Imagine it is the year 2008. As you pick up your daily issue of the New York Times, you begin to read some of the interesting articles on the front page. The top story of the paper reads, “Germany Wins All Gold Medals at the Olympic Games: Is Cloning in Competitive Events Fair?” Other interesting articles reported on the front page include: “Rock Star Stacy Levesque and Lover’s Nuclear Transplanted Child is Born” and “Former President George Bush’s Cloned Heart Transplant A Success.” These articles are examples of how much of an influence cloning can have in the future. Although these articles would have seemed like science fiction several years ago, the idea of cloning became a reality in 1997.
On February 27, 1997, it was reported that scientists produced the first clone of an adult sheep, attracting international attention and raising questions of whether cloning should take place. Within days, the public called for ethics inquiries and new laws to ban cloning. The potential effects of cloning are unimaginable. What would life be like with women who are able to give birth to themselves, cloned humans who are used for “spare parts”, and genetically superior cloned humans? Based on the positive advances of cloning versus the negative effects, one must ask oneself whether cloning humans should be banned entirely. According to the American Heritage College Dictionary, cloning is “to reproduce or propagate asexually.” This definition means that cloning enables the creation of offspring without any sexual action or sexual contact.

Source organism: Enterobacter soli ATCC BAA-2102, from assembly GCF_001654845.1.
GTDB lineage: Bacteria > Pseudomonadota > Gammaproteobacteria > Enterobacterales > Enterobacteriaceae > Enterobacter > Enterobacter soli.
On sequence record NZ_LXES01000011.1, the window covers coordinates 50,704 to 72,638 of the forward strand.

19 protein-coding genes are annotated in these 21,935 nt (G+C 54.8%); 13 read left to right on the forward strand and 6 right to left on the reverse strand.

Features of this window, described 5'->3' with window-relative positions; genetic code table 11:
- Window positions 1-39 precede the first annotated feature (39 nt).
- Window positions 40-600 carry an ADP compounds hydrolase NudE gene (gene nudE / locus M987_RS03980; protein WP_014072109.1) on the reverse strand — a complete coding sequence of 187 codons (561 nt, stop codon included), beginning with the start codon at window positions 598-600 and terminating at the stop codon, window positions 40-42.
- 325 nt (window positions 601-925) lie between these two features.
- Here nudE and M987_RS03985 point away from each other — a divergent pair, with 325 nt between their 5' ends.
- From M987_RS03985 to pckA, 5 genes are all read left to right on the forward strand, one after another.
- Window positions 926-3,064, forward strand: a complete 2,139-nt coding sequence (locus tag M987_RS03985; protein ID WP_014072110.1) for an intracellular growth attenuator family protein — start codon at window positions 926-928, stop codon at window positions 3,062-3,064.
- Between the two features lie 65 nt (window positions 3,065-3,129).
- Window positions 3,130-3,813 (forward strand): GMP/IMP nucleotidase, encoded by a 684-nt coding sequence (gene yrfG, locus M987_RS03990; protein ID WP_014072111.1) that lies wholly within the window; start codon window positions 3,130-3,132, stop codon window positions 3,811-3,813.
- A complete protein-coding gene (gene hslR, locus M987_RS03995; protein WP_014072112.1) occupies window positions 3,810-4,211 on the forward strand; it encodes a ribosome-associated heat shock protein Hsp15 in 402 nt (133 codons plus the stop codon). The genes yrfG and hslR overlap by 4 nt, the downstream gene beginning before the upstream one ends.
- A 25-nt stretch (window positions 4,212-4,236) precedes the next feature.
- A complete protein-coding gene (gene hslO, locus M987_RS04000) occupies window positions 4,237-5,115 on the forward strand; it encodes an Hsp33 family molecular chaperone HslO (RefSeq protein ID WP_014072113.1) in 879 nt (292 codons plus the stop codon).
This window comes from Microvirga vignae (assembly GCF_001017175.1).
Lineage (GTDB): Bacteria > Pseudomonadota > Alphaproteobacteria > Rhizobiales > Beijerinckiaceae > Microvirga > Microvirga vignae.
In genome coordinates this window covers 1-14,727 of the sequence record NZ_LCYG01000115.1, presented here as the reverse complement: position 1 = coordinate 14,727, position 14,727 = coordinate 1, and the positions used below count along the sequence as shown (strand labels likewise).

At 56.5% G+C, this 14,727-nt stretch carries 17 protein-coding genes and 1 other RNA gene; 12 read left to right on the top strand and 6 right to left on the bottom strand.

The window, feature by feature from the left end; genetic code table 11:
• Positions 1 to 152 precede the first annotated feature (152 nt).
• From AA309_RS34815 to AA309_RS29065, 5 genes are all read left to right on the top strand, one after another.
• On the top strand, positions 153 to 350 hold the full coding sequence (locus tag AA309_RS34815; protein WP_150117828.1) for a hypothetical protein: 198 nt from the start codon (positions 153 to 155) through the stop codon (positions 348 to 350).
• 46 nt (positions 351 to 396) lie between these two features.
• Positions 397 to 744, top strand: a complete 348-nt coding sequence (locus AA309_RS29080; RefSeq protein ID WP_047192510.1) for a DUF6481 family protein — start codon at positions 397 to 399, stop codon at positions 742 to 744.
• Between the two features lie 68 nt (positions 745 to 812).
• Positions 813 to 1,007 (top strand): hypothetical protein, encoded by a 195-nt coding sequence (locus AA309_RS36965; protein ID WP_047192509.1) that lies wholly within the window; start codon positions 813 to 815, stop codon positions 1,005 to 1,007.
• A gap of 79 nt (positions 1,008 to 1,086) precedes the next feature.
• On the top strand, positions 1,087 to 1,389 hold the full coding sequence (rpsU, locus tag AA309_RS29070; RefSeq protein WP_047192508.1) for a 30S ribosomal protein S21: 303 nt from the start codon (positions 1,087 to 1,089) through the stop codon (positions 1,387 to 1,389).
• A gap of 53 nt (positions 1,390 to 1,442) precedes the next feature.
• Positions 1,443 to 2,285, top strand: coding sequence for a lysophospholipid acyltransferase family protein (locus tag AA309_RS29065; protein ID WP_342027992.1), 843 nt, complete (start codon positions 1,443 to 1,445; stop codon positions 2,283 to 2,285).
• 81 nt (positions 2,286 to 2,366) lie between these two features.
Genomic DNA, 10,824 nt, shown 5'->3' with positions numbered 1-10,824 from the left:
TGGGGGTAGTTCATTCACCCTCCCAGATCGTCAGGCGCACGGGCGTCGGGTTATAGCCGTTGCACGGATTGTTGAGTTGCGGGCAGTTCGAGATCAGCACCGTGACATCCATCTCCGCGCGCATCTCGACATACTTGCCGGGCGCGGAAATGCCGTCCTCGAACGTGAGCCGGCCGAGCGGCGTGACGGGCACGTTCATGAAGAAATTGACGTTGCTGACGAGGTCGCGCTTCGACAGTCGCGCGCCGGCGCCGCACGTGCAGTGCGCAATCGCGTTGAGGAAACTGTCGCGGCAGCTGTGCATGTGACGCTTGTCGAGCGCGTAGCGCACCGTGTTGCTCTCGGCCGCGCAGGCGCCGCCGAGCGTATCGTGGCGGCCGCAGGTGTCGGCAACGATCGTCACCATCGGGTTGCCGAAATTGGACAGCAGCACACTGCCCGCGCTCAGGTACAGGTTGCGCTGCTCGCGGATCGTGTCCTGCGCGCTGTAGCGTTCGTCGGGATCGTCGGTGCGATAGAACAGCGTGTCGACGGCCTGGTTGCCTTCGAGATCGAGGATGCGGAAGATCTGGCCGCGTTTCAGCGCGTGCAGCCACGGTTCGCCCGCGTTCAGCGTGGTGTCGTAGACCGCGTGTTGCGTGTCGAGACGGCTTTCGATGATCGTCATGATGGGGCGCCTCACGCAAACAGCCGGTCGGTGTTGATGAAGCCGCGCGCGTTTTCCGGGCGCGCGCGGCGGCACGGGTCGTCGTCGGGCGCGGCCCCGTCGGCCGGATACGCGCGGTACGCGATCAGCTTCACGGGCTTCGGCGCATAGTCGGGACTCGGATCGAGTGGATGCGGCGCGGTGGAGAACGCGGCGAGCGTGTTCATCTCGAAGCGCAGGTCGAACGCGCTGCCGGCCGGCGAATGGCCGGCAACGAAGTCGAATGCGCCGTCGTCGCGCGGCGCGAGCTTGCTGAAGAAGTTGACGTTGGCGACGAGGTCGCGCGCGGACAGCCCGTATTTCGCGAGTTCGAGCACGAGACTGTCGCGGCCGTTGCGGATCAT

There are several methods for cloning: separating the embryo and making twins with the same genetic make-up, taking a cell from a fertilized ovum when the cell begins to split and replacing it in another female’s ovum, or nuclear transplantation. In the 10 March 1998 issue of Time, J. Madeleine Nash explains one example of how a clone of an adult ewe is “born” from nuclear transplantation. First, a cell is taken from the udder of an adult ewe and placed in a culture with very low concentrations of nutrients. As the cells starve, they stop dividing and switch off their active genes, and go into hibernation. An unfertilized egg is then taken from another adult ewe and the egg’s nucleus, along with its DNA, is sucked out, leaving an empty egg cell that still has the cellular machinery to produce an embryo.